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BACKGROUND: The Clinical Practice Research Datalink (CPRD) GOLD is an extremely influential U.K. primary care dataset for epidemiological research having a number of published papers based on its data much bigger than any other U.K. primary care dataset. The Office for National Statistics (ONS) death data for England can be linked to GOLD at the patient level and are considered the gold standard on mortality. GOLD, which also holds death data, has been recently assessed against ONS linked dataset and the accuracy of its dates of death has been deemed sufficient for the majority of observational studies. However, there is a lack of guidance on how to manage the challenges existing when ONS mortality and GOLD datasets are linked, including linkage coverage period, linkage correctness likelihood, linkage regional limitations and data discrepancy. OBJECTIVES: Provide reconciling guidelines on how to make maximum and at the same time trustworthy use of mortality information coming from both GOLD and ONS linked datasets with the aim of improving the quality, reproducibility, transparency and comparison of clinical research. METHOD AND RESULTS: We have developed recommendations on how to manage mortality data coming from both GOLD and linked ONS, taking into account linkage coverage period, linkage correctness likelihood, linkage regional limitations and data discrepancies between these two datasets. We have also implemented these guidelines in an SQL algorithm for researchers to use. CONCLUSION: We have provided detailed guidelines on the reconciliation of mortality data between GOLD and ONS linked death datasets, taking into account both their strengths and limitations. The consistent application of these guidelines made practical by an SQL algorithm, has the potential to improve clinical research quality, reproducibility, transparency and comparison.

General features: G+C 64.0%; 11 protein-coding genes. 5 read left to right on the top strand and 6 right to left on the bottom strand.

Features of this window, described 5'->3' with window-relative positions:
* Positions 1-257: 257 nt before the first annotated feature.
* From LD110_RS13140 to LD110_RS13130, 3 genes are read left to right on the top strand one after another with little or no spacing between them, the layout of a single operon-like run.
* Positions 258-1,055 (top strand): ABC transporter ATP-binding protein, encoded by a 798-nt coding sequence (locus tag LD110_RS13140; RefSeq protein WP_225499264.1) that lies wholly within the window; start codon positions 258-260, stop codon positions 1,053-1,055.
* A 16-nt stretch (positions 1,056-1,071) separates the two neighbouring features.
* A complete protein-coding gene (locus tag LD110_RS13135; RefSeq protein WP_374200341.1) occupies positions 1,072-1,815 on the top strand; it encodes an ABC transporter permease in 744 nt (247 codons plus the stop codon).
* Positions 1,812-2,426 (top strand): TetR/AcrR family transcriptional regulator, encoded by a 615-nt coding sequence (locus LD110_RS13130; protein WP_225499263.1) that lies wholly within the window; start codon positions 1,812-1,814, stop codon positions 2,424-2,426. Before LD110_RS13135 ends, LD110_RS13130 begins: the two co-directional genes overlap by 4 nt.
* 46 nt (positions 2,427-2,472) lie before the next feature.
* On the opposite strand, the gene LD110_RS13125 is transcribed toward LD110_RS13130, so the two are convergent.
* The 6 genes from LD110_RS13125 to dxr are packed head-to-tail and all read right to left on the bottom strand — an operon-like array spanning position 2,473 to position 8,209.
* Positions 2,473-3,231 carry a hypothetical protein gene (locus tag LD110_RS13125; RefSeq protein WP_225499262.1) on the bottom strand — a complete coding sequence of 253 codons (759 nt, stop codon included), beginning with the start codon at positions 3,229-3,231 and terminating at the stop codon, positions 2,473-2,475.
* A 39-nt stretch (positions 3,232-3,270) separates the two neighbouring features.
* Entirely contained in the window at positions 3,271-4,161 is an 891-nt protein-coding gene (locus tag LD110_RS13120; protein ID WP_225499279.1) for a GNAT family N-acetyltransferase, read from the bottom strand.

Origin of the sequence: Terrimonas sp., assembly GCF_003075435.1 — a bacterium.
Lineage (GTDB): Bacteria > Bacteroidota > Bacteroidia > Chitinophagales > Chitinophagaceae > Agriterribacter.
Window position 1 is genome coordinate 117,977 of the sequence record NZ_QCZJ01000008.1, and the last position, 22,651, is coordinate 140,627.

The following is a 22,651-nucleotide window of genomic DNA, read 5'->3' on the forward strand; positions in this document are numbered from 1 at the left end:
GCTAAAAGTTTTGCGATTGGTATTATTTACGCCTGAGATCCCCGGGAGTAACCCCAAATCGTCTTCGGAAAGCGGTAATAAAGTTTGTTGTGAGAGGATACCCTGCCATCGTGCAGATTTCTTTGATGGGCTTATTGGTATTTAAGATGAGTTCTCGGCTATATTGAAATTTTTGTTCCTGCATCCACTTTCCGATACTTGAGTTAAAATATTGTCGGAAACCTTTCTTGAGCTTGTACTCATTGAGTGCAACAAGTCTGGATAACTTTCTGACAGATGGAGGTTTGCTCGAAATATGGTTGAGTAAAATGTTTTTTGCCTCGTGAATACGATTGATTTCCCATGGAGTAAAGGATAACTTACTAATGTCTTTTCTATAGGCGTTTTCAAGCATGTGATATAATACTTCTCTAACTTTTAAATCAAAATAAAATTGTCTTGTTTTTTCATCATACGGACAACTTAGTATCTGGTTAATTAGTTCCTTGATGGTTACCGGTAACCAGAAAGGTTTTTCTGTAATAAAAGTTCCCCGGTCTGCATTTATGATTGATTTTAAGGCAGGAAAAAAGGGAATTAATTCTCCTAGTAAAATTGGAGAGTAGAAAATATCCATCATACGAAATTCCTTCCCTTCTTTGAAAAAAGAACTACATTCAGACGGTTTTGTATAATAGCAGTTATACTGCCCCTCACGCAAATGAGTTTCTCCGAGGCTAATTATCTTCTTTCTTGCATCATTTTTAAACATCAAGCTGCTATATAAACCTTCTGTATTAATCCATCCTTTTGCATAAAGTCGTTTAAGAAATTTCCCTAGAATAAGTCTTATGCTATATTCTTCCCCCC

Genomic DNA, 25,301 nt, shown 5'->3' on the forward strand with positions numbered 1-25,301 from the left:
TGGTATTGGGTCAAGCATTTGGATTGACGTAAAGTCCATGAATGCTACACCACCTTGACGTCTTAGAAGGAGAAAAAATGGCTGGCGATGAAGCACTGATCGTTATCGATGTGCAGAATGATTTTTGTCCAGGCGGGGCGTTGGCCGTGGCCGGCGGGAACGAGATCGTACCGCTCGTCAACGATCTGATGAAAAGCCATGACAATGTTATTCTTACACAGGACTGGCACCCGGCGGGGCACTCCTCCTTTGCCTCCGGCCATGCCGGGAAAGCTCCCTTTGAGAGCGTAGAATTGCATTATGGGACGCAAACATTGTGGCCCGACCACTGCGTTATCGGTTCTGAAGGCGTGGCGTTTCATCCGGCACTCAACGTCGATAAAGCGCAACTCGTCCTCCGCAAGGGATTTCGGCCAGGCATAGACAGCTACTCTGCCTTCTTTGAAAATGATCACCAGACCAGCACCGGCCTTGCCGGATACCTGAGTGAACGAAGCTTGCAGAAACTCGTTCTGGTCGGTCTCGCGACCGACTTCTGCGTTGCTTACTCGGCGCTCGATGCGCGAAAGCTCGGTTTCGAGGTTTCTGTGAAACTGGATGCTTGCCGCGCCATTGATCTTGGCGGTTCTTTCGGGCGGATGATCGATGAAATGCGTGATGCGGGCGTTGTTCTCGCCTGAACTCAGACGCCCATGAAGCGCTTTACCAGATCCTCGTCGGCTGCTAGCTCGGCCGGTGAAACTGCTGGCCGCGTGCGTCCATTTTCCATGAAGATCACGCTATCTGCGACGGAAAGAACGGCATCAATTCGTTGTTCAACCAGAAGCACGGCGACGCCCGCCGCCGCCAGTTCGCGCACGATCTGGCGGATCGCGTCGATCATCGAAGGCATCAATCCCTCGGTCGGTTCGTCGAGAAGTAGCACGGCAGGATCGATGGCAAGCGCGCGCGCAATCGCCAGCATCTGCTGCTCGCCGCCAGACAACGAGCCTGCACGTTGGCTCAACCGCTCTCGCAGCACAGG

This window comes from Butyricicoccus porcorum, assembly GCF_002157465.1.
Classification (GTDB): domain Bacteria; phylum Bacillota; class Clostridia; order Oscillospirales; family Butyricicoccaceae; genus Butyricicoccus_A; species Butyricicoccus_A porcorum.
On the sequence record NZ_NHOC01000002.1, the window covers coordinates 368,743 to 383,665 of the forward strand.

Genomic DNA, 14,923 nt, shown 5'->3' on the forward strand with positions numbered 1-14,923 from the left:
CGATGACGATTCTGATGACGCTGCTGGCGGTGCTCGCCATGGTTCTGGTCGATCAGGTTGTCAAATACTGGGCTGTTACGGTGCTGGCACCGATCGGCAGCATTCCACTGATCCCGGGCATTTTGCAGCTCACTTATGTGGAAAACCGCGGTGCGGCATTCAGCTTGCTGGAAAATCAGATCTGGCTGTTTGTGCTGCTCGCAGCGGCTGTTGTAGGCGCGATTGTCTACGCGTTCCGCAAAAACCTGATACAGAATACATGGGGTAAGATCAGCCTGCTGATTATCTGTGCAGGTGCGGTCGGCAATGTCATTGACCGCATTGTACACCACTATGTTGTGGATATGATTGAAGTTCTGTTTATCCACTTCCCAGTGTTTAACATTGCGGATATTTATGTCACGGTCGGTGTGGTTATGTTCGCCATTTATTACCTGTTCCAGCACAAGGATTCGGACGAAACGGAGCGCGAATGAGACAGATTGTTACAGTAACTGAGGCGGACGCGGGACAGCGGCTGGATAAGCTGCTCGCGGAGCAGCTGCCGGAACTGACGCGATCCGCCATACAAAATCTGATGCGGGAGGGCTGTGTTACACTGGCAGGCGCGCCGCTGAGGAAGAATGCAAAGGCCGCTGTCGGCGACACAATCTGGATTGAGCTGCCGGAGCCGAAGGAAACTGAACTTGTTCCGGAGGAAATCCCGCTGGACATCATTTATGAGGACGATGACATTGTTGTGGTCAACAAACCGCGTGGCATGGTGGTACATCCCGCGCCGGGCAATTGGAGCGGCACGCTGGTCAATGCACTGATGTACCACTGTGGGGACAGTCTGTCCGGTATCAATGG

Original publication




Journal article


Int j med inform

Publication Date





CPRD GOLD, Data linkage, Death, Mortality, ONS, Algorithms, Data Collection, Databases, Factual, Electronic Health Records, England, Guidelines as Topic, Humans, Medical Record Linkage, Mortality, Observational Studies as Topic, Primary Health Care, Reproducibility of Results